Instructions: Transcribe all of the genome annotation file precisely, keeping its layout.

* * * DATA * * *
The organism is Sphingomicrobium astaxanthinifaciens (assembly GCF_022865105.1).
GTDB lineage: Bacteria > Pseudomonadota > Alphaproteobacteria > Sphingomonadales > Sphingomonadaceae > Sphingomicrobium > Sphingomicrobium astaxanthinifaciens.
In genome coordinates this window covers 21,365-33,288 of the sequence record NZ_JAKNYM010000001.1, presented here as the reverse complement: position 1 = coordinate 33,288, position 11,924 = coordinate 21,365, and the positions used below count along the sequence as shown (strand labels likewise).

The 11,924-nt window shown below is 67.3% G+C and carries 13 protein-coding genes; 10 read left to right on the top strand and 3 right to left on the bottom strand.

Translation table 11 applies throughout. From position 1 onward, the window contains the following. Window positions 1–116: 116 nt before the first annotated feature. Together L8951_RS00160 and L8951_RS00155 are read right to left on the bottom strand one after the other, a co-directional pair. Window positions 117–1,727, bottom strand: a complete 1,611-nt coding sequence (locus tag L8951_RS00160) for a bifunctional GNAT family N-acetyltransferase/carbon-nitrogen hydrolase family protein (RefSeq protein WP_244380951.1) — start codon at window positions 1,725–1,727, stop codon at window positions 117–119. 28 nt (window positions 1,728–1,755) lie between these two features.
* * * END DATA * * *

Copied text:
The organism is Sphingomicrobium astaxanthinifaciens (assembly GCF_022865105.1).
GTDB lineage: Bacteria > Pseudomonadota > Alphaproteobacteria > Sphingomonadales > Sphingomonadaceae > Sphingomicrobium > Sphingomicrobium astaxanthinifaciens.
In genome coordinates this window covers 21,365-33,288 of the sequence record NZ_JAKNYM010000001.1, presented here as the reverse complement: position 1 = coordinate 33,288, position 11,924 = coordinate 21,365, and the positions used below count along the sequence as shown (strand labels likewise).

The 11,924-nt window shown below is 67.3% G+C and carries 13 protein-coding genes; 10 read left to right on the top strand and 3 right to left on the bottom strand.

Translation table 11 applies throughout. From position 1 onward, the window contains the following. Window positions 1–116: 116 nt before the first annotated feature. Together L8951_RS00160 and L8951_RS00155 are read right to left on the bottom strand one after the other, a co-directional pair. Window positions 117–1,727, bottom strand: a complete 1,611-nt coding sequence (locus tag L8951_RS00160) for a bifunctional GNAT family N-acetyltransferase/carbon-nitrogen hydrolase family protein (RefSeq protein WP_244380951.1) — start codon at window positions 1,725–1,727, stop codon at window positions 117–119. 28 nt (window positions 1,728–1,755) lie between these two features.